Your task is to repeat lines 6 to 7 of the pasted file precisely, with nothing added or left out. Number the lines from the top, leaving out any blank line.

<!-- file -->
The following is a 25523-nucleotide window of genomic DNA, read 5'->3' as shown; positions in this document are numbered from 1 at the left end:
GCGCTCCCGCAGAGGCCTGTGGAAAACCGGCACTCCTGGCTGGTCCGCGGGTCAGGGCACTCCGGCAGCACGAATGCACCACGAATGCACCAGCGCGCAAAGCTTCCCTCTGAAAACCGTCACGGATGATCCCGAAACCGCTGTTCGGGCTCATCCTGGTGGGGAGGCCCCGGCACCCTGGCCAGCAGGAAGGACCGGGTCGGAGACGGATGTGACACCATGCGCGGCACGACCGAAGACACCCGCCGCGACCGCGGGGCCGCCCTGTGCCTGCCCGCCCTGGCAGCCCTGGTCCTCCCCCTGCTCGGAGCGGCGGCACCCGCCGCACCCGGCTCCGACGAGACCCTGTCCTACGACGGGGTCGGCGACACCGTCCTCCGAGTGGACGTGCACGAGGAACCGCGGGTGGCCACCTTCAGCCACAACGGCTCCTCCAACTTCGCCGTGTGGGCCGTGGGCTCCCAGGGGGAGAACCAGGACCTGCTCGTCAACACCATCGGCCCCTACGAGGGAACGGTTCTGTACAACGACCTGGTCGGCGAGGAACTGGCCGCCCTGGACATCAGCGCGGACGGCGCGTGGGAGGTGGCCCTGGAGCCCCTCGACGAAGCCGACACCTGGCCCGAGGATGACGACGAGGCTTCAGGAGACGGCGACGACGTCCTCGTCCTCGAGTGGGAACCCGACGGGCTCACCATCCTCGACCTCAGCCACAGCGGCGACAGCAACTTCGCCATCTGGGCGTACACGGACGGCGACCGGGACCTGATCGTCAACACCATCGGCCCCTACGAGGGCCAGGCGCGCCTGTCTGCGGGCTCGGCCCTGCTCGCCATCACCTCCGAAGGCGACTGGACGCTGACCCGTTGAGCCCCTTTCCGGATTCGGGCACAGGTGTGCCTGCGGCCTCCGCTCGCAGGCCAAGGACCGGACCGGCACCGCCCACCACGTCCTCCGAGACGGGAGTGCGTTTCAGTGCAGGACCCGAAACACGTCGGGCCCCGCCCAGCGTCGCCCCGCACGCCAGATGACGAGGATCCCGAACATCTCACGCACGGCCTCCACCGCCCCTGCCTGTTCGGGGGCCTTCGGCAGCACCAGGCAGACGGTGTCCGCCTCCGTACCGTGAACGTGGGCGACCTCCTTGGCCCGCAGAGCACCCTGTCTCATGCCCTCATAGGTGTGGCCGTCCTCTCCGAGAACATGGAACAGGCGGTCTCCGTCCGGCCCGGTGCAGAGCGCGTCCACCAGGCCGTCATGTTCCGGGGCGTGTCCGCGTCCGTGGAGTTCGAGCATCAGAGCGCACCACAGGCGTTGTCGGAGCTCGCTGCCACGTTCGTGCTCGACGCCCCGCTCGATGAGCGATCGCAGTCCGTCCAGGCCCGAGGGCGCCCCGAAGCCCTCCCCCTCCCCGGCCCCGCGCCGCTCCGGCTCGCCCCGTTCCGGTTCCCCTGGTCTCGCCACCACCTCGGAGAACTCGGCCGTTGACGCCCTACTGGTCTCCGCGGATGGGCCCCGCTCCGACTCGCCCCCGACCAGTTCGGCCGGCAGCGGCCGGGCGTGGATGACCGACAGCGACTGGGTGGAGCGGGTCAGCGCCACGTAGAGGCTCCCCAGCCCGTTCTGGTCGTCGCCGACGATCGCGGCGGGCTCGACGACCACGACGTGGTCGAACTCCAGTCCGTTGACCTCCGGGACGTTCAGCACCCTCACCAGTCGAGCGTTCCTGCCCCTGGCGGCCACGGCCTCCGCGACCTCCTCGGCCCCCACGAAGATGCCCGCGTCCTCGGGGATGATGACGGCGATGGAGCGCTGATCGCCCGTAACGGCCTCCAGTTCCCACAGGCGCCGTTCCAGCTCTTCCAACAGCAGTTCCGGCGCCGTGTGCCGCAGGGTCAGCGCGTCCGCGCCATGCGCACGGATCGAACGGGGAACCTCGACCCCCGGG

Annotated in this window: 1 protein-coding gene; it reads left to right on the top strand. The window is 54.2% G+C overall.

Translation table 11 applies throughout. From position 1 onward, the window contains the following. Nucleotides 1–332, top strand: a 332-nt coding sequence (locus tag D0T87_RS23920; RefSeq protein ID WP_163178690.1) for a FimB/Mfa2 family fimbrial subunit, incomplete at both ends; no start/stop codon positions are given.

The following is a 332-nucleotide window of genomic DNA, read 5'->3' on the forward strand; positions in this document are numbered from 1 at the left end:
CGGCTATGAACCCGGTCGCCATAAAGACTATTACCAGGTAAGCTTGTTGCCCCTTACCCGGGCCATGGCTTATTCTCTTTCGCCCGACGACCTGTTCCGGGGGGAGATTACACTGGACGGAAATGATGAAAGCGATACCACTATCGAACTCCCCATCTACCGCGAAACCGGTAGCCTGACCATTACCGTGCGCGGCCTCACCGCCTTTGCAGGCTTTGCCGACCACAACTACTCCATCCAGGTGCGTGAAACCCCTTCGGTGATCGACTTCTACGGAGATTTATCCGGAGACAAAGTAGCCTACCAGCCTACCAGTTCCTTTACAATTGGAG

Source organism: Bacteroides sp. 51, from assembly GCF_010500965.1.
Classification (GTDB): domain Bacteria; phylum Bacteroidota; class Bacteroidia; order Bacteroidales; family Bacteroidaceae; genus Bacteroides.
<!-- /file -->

CGGCTATGAACCCGGTCGCCATAAAGACTATTACCAGGTAAGCTTGTTGCCCCTTACCCGGGCCATGGCTTATTCTCTTTCGCCCGACGACCTGTTCCGGGGGGAGATTACACTGGACGGAAATGATGAAAGCGATACCACTATCGAACTCCCCATCTACCGCGAAACCGGTAGCCTGACCATTACCGTGCGCGGCCTCACCGCCTTTGCAGGCTTTGCCGACCACAACTACTCCATCCAGGTGCGTGAAACCCCTTCGGTGATCGACTTCTACGGAGATTTATCCGGAGACAAAGTAGCCTACCAGCCTACCAGTTCCTTTACAATTGGAG

Source organism: Bacteroides sp. 51, from assembly GCF_010500965.1.